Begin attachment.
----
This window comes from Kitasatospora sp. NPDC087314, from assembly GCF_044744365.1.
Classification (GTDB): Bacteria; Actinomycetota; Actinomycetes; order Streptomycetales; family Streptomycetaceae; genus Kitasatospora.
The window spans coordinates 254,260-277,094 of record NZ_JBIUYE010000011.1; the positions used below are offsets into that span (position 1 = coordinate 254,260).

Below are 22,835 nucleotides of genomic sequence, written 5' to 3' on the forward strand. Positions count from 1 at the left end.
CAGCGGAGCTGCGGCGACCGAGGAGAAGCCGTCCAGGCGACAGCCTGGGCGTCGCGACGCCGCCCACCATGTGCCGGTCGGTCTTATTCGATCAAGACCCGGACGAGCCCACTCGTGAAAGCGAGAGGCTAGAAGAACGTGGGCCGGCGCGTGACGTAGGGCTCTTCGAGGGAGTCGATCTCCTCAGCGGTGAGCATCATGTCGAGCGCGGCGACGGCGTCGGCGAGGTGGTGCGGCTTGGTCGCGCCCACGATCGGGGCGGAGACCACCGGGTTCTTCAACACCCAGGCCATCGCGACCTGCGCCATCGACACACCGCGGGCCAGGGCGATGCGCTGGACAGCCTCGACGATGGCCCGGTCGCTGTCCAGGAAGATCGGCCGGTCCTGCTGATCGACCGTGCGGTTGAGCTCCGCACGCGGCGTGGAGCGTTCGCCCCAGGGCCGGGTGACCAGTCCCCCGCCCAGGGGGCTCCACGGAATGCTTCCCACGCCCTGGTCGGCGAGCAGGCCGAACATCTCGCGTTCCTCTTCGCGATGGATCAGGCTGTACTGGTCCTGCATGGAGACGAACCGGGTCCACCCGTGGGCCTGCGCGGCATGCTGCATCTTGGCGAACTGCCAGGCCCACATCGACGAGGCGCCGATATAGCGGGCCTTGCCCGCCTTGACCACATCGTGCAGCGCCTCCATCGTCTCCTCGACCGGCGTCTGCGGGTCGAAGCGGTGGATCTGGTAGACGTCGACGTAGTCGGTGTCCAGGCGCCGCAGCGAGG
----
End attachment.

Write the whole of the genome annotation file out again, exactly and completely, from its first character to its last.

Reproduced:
This window comes from Kitasatospora sp. NPDC087314, from assembly GCF_044744365.1.
Classification (GTDB): Bacteria; Actinomycetota; Actinomycetes; order Streptomycetales; family Streptomycetaceae; genus Kitasatospora.
The window spans coordinates 254,260-277,094 of record NZ_JBIUYE010000011.1; the positions used below are offsets into that span (position 1 = coordinate 254,260).

Below are 22,835 nucleotides of genomic sequence, written 5' to 3' on the forward strand. Positions count from 1 at the left end.
CAGCGGAGCTGCGGCGACCGAGGAGAAGCCGTCCAGGCGACAGCCTGGGCGTCGCGACGCCGCCCACCATGTGCCGGTCGGTCTTATTCGATCAAGACCCGGACGAGCCCACTCGTGAAAGCGAGAGGCTAGAAGAACGTGGGCCGGCGCGTGACGTAGGGCTCTTCGAGGGAGTCGATCTCCTCAGCGGTGAGCATCATGTCGAGCGCGGCGACGGCGTCGGCGAGGTGGTGCGGCTTGGTCGCGCCCACGATCGGGGCGGAGACCACCGGGTTCTTCAACACCCAGGCCATCGCGACCTGCGCCATCGACACACCGCGGGCCAGGGCGATGCGCTGGACAGCCTCGACGATGGCCCGGTCGCTGTCCAGGAAGATCGGCCGGTCCTGCTGATCGACCGTGCGGTTGAGCTCCGCACGCGGCGTGGAGCGTTCGCCCCAGGGCCGGGTGACCAGTCCCCCGCCCAGGGGGCTCCACGGAATGCTTCCCACGCCCTGGTCGGCGAGCAGGCCGAACATCTCGCGTTCCTCTTCGCGATGGATCAGGCTGTACTGGTCCTGCATGGAGACGAACCGGGTCCACCCGTGGGCCTGCGCGGCATGCTGCATCTTGGCGAACTGCCAGGCCCACATCGACGAGGCGCCGATATAGCGGGCCTTGCCCGCCTTGACCACATCGTGCAGCGCCTCCATCGTCTCCTCGACCGGCGTCTGCGGGTCGAAGCGGTGGATCTGGTAGACGTCGACGTAGTCGGTGTCCAGGCGCCGCAGCGAGG